Wednesday, July 4, 2018

Why Steve Bannon Admires Japan

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In Japan, populist and extreme right-wing nationalism has found a home within the political establishment.

By Reto Hofmann, Ph.D., is Associate Professor at Waseda University, Tokyo and an expert on the history of transnational fascism, conservatism, and right-wing movements. Author of The Fascist Effect: Japan and Italy, 1915–1952.

The Diplomat, June 22, 2018

When Steve Bannon, Donald Trump’s former adviser, spoke at the conference of the Japanese Conservative Union [a brain child of Japanese new religion Happy Science and Trump adviser Matt Schlapp], he praised Prime Minister Shinzo Abe, calling him a “Trump before Trump.” Bannon is not the only Western right-winger to admire Japan. Simone di Stefano, leader of Italy’s neofascist Casa Pound, is dreaming of an alliance between Italy, Russia, and Japan. And for Jan Moldenhauer, an ideologue of the xenophobic Alternative for Germany, when it comes to immigration, “Japan is the alternative.”

Coming from the world’s self-appointed populist leaders, these statements deserve reflection. Right-wing populism is often seen as a threat to democracy because it challenges the political establishment from the margins, using high doses of nationalism and skillful manipulation of the media. This has happened in Europe, most recently in Italy and Slovakia. But this pattern should not make us forget that the political establishment is hardly immune to right-wing agendas.

Happy Science talks to Trump's
In Japan, populist and extreme right-wing nationalism has found an institutional home within the traditional conservatism of Liberal Democratic Party that aims for an authoritarian transformation of the political system — hence the effusions of the likes of Bannon.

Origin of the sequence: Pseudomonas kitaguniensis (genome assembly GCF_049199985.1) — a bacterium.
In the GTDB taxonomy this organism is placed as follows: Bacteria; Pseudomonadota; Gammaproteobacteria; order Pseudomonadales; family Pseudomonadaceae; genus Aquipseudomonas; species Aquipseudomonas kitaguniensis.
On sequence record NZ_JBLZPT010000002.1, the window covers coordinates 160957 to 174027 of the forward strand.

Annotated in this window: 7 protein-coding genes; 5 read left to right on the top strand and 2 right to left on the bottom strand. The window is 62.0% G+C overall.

Since 2012, Abe has gradually enforced a hard right-wing agenda from within. He has impeccable nationalistic credentials. He is a special adviser of the Nippon Kaigi, a right-wing organization that strives to reconstruct Japan on a nationalist basis. It is active, for example, in advising the government on education policies, promoting ideas about “morals” as well as revisionist history textbooks.

Nippon Kaigi is influential in the LDP. At some point 18 out of 20 of Abe’s cabinets were members, many of whom with clear ultra-right sympathies. One, Tomomi Inada, then party policy chief, had posed for a photowith Yamada Kazunari, the leader of a neo-Nazi group. Another, Taro Aso, the deputy prime minister, remarked that Hitler was wrong in murdering millions of people, but that “his motives were right.” He is also on the record for saying that the Nazis did a good job at gutting the Weimar Constitution — a remarkable statement for a government that wants to alter its own constitution.

Since 2012, Abe’s governments have been pushing policies that are still only on the agenda of many populists. Take the attacks on the media, for example. When Abe was appointed prime minister in 2012, he posted on Facebook that “my war with the mass media has started. I will fight my way through it together with your support.” Further, his government passed the State Secrecy Laws, one effect of which is to restrict the media’s news gathering capacity. Momii Katsuto, the former head of NHK, the public broadcaster, and a close friend of Abe, caused a stir when he said that NHK “should not deviate from the government’s position in its reporting.

Abe has a clear “Japan First” outlook, a desire to remake a “beautiful Japan” that is socially harmonious and ethnically homogeneous. Despite the country’s acute labor shortage, Abe does not welcome immigrants. He declared that “before accepting immigrants or refugees, we need to have more activities by women, elderly people and we must raise our birth rate.” In 2017, Japan granted refugee status to 20 people out of an applicant pool of 20,000. Xenophobia is not only an American or European problem. It is rampant also in Japan, where right-wing groups target Korean residents with verbal abuse. In response, the LDP leadership has been reluctant to legislate about hate speech. Abe preferred to “leave this matter to the good conscience of the average Japanese.”

Japan lacks the strident version of populism that has engulfed Europe, but we would be missing the point by not seeing the country as a link in the global chain of right-wing politics. Though refraining from the crassest expressions of xenophobia and authoritarianism, Abe’s deceptively polite right-wing politics may be heading in the same direction.